Crime | News | Sweden

BigGayDeal.com

Swede Not A Rapist Because Victim Was A Man, Says Judge

SwedishFlagThis is problematic: a Swedish judge dismissed rape attempt charges against a man because the woman he tried to rape is transgender and, according to the judge, "the intended crime never had the possibility of being fulfilled."

From The Local:

"We believe that he wanted to rape this woman in particular. But as she turned out to be a man, the crime never was actually committed,” said [Judge] Sjöstedt, adding that the case against rape was “invalid”.

"There are different theories about how this should be handled, and so we’re looking forward to seeing the verdict from the Court of Appeals,” he said, adding that he would appeal the decision if he were the prosecutor or the defense.

Despite the fact that the rape charge was dismissed, the attacker was convicted of assault and may be sentenced to four years in prison.

Feed This post's comment feed

Comments

  1. Are you stupid?

    Posted by: Hollywood, CA | Jul 5, 2012 12:16:42 PM


  2. If I went in to hold up a bank with a "fake gun," and threatened to kill everyone, would it be invalid because my gun wasn't real? Get your head out, Swedes...

    Posted by: Hollywood, CA | Jul 5, 2012 12:17:49 PM


  3. This judge is an idiot! It wouldn't surprise me if this out-of-touch judge was really old.

    Posted by: John | Jul 5, 2012 12:18:47 PM


  4. I'm going to examine the background of the case - the story seems extremely problematic.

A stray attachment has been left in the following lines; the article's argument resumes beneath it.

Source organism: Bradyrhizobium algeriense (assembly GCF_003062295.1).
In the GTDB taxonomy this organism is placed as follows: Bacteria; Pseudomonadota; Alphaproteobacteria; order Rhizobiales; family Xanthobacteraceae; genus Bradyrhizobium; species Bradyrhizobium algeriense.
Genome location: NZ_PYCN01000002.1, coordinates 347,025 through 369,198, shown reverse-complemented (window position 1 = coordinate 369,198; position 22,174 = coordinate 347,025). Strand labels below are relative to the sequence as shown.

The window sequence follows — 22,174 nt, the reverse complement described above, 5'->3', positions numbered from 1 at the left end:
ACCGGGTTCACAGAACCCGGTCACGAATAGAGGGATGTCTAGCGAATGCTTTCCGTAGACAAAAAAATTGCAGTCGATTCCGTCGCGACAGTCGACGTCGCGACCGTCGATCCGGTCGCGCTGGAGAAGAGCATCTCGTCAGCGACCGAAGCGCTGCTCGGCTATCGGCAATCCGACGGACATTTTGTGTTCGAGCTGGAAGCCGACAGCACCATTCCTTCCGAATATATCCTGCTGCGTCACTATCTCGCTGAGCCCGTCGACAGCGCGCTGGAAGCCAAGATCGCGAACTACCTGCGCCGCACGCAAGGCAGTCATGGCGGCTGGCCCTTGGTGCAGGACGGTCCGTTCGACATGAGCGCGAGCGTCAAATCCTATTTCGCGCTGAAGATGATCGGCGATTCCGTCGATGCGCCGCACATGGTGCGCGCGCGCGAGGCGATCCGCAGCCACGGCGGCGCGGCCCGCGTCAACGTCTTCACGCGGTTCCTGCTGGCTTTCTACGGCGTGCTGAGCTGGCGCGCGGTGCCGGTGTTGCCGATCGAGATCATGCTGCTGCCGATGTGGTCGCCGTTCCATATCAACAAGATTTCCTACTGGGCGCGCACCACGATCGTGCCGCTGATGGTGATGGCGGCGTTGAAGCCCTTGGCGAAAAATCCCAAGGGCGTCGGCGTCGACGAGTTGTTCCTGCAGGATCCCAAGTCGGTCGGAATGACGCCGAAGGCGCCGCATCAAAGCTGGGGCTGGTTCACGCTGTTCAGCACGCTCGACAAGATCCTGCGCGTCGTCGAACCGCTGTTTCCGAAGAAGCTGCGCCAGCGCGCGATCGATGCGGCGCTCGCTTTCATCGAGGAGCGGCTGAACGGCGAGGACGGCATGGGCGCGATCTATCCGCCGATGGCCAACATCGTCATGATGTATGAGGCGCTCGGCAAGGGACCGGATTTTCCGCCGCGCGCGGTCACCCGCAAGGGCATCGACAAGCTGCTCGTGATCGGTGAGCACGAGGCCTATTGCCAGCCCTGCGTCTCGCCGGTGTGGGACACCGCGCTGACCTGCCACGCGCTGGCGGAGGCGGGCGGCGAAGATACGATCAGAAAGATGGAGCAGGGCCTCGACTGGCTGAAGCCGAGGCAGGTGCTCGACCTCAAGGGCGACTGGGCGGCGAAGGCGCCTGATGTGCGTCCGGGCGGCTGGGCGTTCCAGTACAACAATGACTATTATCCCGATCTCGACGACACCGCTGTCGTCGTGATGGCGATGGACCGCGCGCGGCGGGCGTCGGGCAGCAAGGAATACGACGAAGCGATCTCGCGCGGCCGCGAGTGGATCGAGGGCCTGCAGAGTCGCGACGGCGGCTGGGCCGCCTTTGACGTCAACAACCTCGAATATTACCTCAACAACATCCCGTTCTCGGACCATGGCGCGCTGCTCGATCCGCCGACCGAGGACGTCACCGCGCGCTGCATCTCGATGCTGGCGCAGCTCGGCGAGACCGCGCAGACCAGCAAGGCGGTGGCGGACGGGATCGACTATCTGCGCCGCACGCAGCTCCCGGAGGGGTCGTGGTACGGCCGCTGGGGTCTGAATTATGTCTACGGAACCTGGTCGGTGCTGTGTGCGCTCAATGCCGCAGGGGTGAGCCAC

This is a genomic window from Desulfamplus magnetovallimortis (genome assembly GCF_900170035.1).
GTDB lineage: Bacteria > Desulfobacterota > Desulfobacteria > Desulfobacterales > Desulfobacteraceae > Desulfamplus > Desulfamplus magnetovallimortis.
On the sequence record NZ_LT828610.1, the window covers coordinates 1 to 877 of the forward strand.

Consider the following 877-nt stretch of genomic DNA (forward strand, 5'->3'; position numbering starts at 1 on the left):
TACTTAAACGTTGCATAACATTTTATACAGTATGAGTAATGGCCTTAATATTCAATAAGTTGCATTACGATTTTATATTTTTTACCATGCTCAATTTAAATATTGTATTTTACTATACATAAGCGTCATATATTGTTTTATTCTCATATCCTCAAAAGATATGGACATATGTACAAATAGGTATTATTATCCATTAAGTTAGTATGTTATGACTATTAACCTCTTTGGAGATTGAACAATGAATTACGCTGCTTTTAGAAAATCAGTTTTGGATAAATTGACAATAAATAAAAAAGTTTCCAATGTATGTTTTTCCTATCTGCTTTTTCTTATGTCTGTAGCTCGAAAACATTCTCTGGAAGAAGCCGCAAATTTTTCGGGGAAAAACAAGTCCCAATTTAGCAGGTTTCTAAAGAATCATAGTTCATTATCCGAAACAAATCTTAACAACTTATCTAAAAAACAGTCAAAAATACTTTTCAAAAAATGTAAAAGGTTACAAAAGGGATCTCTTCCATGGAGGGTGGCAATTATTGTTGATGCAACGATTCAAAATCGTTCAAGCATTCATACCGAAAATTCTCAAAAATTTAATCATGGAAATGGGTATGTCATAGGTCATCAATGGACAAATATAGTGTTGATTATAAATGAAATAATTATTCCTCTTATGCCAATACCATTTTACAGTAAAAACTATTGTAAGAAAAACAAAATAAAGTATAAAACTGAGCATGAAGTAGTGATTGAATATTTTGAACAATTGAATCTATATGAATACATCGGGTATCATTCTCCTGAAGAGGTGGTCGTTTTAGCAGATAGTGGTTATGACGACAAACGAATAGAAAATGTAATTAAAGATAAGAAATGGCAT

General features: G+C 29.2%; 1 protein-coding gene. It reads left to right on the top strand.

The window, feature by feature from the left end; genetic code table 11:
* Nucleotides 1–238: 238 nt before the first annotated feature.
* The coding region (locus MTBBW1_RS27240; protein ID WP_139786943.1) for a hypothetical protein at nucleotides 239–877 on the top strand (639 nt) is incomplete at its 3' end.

However, I would note that when 'rape' began to be included in modern criminal codes, there was a specific definition attached to it, i.e. vaginal penetration. Without it, there would be no rape as under the code.

    When laws around sex crimes have been revised, they've (normally) tended to de-emphasize 'rape' to focus on the broader category of sexual assault, to reflect the reality that penetrative rape is only one form of sexual assault, and there are other, equally heinous ones.

    I'm interested in the background to this though because it would surprise me if a modern, developed country like Sweden had not yet revised its criminal code to reflect the new legal standard.

    Posted by: Nat | Jul 5, 2012 12:38:13 PM


  5. Before launching into an attach against the Swedes (who are quite liberal and progressive), I'd also like to check out the background. It doesn't state in the article if there was penetration of any kind at all. Whilst the woman may have been attacked with the intention to rape, unless he actually raped her then you obviously can't charge him with that. The judge did acknowledge his intention after all. You can only convict someone of the crime they committed, which in this cases is assault with intention to rape.

    It's like charging someone with murder if they wanted to kill you, but didn't go through with it!

    Posted by: Cburg | Jul 5, 2012 12:51:11 PM


  6. Saw this on another site, looks like it is more a confusion on the legal system and translation issues, looks like the judge thinks it should be rape and has pushed it up the ladder to clear what the "jury" said was not. Also the term Jury is not what Americans would be used to thinking of but more of a group of lawyers or other judges who out voted the presiding judge... If anyone can read Swedish and can look at the original article that might help.

    Posted by: RandyOwen | Jul 5, 2012 12:58:56 PM


  7. I'd bet Nat is right. The historic definition of "rape" would not include this situation. And criminal laws are (for good reason) usually very strictly construed. That the judge might think that "rape" should cover this situation wouldn't matter if the way the law is written doesn't actually do so.

    Posted by: Glenn | Jul 5, 2012 1:06:21 PM


  8. The Swedes are generally thought to be very intelligent and civilized. Guess this judge is an exception?

    Posted by: Jack M | Jul 5, 2012 1:06:22 PM


  9. Dumbest judge ever!

    Posted by: Matt | Jul 5, 2012 1:33:18 PM